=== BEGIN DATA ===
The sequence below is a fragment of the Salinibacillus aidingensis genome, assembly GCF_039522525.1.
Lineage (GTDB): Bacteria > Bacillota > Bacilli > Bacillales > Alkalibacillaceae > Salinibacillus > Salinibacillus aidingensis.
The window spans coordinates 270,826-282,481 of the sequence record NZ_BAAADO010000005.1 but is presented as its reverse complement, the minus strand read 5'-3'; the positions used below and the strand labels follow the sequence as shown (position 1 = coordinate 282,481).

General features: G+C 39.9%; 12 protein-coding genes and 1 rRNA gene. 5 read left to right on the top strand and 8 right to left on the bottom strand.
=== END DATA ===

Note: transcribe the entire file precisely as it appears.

The sequence below is a fragment of the Salinibacillus aidingensis genome, assembly GCF_039522525.1.
Lineage (GTDB): Bacteria > Bacillota > Bacilli > Bacillales > Alkalibacillaceae > Salinibacillus > Salinibacillus aidingensis.
The window spans coordinates 270,826-282,481 of the sequence record NZ_BAAADO010000005.1 but is presented as its reverse complement, the minus strand read 5'-3'; the positions used below and the strand labels follow the sequence as shown (position 1 = coordinate 282,481).

General features: G+C 39.9%; 12 protein-coding genes and 1 rRNA gene. 5 read left to right on the top strand and 8 right to left on the bottom strand.